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Vol. 220. Issue 8.
Pages 535-536 (November 2020)
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Vol. 220. Issue 8.
Pages 535-536 (November 2020)
Correspondence
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Risk of hepatitis B reactivation associated with treatment against SARS-CoV-2 (COVID-19) with corticosteroids
Riesgo de reactivación de la hepatitis B asociado al tratamiento con corticoides frente a SARS-CoV-2 (COVID-19)
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J. Varona Pérez
Corresponding author
jimenavarona@hotmail.com

Corresponding author.
, J.M. Rodriguez Chinesta
Servicio de Medicina Interna, Hospital Universitario de Cruces. Barakado, Vizcaya, Spain
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Dear Director,

The current health crisis caused by SARS-CoV-2 and the consequences, which are occasionally fatal, of the cytokine storm associated with it have led to therapies aimed at halting hyperactivation of the immune system being used. Among these therapies, corticosteroids have become one of the treatments of choice when clinical and analytical progress is not favorable.

Like all immunosuppressive regimens, corticosteroids are not exempt from risk and ideally, their use would be able to be prevented. Reactivation of previously-acquired infectious would be one of these risks. Of special interest is hepatitis B, both due to its frequency and the existence of tools to stop it. What’s more, in a recent study, chronic HBV infection has been related to slowed clearance of SARS-CoV-2.1

Along these lines, we reviewed the latest recommendations on management of patients who are candidates for receiving corticosteroids at high doses or in pulses (the indication used in our hospital), in this case for the treatment of SARS-CoV-2.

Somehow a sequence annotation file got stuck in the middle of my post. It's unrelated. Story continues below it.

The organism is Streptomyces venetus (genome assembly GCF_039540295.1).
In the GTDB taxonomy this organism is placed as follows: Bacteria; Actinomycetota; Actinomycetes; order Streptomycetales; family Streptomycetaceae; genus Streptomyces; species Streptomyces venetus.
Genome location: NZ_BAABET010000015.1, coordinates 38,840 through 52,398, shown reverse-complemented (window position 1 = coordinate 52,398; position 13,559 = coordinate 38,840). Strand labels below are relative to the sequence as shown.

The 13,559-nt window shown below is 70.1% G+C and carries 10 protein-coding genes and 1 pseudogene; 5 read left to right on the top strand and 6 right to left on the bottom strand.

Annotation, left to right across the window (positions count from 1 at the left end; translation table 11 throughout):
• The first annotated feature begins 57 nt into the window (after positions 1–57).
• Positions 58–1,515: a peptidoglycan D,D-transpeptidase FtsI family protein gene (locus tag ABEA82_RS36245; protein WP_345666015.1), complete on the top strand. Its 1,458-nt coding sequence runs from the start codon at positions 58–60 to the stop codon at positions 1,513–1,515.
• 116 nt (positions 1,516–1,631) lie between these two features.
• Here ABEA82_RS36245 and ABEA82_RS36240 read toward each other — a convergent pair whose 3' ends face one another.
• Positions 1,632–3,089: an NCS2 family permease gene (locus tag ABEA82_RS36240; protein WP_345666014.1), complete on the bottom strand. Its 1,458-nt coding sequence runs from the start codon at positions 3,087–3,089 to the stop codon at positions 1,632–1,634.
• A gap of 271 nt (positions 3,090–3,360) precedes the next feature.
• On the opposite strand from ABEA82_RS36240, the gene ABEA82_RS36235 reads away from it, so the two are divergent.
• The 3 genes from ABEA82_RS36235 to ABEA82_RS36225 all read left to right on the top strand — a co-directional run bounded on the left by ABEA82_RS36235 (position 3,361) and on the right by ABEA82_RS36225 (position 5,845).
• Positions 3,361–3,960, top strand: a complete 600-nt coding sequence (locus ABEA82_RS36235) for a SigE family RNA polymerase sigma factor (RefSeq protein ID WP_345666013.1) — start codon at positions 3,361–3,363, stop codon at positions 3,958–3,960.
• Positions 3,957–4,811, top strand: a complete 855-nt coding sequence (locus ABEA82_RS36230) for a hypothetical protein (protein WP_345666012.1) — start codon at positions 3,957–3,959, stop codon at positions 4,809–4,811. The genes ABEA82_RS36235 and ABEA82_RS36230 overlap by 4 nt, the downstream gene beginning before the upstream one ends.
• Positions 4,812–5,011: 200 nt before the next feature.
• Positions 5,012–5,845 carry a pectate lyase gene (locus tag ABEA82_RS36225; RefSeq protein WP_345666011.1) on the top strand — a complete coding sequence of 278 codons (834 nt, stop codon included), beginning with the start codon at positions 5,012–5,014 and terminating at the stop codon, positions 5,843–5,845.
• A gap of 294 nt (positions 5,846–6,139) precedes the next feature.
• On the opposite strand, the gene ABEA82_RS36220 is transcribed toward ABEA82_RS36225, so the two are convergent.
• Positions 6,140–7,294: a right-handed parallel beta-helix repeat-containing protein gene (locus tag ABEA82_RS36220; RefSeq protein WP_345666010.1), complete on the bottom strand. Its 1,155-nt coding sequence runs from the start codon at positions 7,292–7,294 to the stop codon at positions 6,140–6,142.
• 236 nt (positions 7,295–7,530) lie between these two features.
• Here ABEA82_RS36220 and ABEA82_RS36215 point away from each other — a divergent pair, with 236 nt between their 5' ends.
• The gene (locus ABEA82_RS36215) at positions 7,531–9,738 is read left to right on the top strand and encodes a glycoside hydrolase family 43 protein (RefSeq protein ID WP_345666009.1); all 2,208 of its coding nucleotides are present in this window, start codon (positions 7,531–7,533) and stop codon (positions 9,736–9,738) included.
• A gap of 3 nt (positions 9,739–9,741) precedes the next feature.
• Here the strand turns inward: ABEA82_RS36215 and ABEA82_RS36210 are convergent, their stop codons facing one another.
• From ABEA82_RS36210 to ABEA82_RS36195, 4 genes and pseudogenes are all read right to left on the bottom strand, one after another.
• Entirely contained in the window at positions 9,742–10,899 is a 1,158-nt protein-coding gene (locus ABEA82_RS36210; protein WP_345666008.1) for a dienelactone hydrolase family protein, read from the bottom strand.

Firstly, the EASL2 and the AGA3 recommend HBV screening by means of determination of HBsAg and anti-HBc for all patients who are going to receive immunosuppressive treatment. According to the recommendations of the AEMPS from July 2014,4 in patients with HBsAg+ and a viral load greater than or equal to 2000 U/mL, we must start treatment with entecavir or tenofovir whereas if the viral load is less than 2000 U/mL and immunosuppressive treatment is going to be used for a short period of time, we must give universal prophylaxis with lamivudine. On the other hand, a patient with HBsAg, anti-HBc+, and a detectable viral load, the same indication as for HBsAg+ patients should be adopted (Fig. 1).

Fig. 1.

Action algorithm for COVID+patients who are candidate for treatment with corticoid pulses according to serological findings of a HBV screening.

(0.21MB).

Doubts arise when we find ourselves before a patient with HBsAg/anti-HBc+ and an undetectable viral load. Three risk groups are established based on the probability of virus reactivation: high (>10%), moderate (1-10%), and low (<1%). There are tables that summarize the risk of reactivation based on the treatment administered. The wide variety of treatment regimens, in terms of the doses and times indicated, make it more difficult to determine the evidence.

The AGA includes patients who receive low doses (<10 mg/day) or moderate doses (10–20 mg/day) of prednisone or an equivalent in the low-risk group. Patients who have been treated with high doses of corticosteroids (>20 mg/day) belong to the moderate-risk group. This review does not make reference to the duration of the corticosteroid therapy indicated in previous documents, which arbitrarily indicated 4 weeks in order to define prolonged regimens. No specific mention to pulse therapy was made at any time.